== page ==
Affairs

Society

Labour of love— London

Preface

Valentine's Day is about thinking big but a little planning goes a long way too.

Valentine's Day, Lobster, Love

14 February 2013

I know what you’re thinking: how obvious is it that I would do a Monocolumn on Valentine’s Day. I can already hear your shouts: of course, Adrian Craddock, Monocle’s resident man of love would be rolled out to address us on this, the most romantic of days. I assure you it’s a coincidence of scheduling. Actually, now I think about it, as I am so hyper-aware of Cupid and his mysterious methods, perhaps it’s not. People need me right now and I’m happy to oblige. After all, if there’s one thing I know – it’s “the babes”. So I present to you – Craddock’s Four Rules of Love (Valentine’s Day edition).

Rule one: beware of grand romantic gestures, they can often set the bar of love too high. As a younger man I once drove my now girlfriend up to the highest point in Perth, Australia. The cover story was that we were meeting friends. But when we got up there, this master of love began to unravel his most cunning love plan. I kindly asked her to get something out of the boot of my car while I pretended to find something in the glove box. As she undid the latch, the A3 card with “Surprise Picnic” written in Sharpie pen was exposed. And underneath the sign – a lobster sandwich. Much like a fantastic first date, the problem with all of this is that I’ve never again been able to recreate a gesture to this standard. Which leads me to rule two.

Rule two: don’t keep dining out on a romantic picnic that happened five years ago. In fact, take my advice: the babes need more romance than just one Valentine’s Day a year. This is something that’s been cleverly observed by the Taiwanese, who have not one but two national days that celebrate love. The first on 14 February and then another on 7 July. This confirms something I’ve always suspected. Forget the swooning French, the passionate Italians and the fiery Spaniards. Surely it’s the Taiwanese who are the true lovers.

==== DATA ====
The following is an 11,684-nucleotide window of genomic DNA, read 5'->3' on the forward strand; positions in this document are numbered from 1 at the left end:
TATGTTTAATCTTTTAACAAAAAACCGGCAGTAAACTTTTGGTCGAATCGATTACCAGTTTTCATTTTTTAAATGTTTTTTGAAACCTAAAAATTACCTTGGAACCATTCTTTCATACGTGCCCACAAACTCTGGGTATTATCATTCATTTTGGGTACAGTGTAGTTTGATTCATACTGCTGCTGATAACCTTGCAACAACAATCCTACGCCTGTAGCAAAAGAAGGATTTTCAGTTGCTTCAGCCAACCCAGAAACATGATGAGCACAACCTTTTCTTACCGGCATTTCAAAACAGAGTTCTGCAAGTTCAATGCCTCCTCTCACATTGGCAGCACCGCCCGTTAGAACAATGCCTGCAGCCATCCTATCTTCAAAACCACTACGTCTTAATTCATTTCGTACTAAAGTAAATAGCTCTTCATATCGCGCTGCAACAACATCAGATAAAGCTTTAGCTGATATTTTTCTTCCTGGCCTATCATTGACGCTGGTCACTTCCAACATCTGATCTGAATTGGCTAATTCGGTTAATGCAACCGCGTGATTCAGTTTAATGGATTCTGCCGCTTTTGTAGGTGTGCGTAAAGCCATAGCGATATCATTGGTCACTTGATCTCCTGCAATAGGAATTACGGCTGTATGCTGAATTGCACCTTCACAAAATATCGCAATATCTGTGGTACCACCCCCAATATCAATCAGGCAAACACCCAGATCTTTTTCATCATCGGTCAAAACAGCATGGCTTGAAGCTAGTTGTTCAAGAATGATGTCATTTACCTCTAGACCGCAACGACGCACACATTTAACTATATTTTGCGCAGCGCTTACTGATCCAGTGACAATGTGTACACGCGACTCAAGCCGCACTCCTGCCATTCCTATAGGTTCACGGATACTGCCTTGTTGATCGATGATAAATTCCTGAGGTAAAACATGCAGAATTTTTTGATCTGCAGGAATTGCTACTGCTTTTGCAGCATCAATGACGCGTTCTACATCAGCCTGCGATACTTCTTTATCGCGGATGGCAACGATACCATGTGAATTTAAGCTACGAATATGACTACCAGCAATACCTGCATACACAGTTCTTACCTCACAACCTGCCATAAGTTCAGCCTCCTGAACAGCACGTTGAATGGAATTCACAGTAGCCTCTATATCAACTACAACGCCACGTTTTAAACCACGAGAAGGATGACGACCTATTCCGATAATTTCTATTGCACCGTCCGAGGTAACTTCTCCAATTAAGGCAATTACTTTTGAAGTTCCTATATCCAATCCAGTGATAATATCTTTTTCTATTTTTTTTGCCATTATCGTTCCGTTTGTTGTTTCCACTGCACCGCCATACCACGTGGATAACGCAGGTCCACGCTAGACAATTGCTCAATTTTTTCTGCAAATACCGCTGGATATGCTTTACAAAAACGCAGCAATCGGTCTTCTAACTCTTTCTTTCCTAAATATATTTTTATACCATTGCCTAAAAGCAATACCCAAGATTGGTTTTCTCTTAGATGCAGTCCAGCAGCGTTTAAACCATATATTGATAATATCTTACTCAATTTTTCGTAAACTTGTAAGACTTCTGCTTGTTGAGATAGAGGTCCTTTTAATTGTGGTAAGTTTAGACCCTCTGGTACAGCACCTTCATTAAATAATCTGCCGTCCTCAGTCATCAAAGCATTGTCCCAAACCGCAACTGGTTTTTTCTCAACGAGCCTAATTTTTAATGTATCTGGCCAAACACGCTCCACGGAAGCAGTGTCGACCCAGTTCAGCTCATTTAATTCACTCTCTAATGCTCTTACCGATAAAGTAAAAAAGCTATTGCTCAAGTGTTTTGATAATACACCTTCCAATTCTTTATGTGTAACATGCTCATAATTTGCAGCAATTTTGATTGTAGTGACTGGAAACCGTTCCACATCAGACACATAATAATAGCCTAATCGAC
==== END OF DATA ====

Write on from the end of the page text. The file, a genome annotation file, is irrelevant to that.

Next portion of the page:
Rule three: don’t talk about how consumerist Valentine’s Day is. No matter how much your partner says they’re not really that “into” 14 February – they are. Everyone I’ve spoken to in the last few days has scoffed something about how they and their significant other are staying in with a ready meal and some TV box set. If that’s true, why do the only roses left in London at the moment have fewer than four petals? Why are there only 10pm bookings left for every restaurant that boasts a front door with hinges? Valentine’s Day is something to be celebrated. In the US alone it is expected to contribute $18.6bn (€13.9bn) to the economy. That means a lot of jobs and believe you me – the babes find employment prrretty sexy.

Final rule of love: when given any kind of public platform, always use it to name-check your loved one. I took this rule from the recent Grammys where more time was spent celebrating celebrity wives and girlfriends than musical ability. So to the girl who opened the boot of my Kia Cerato – Karys, happy Valentine’s Day. That’s going to score me so many points.

Adrian Craddock is associate business editor for Monocle.

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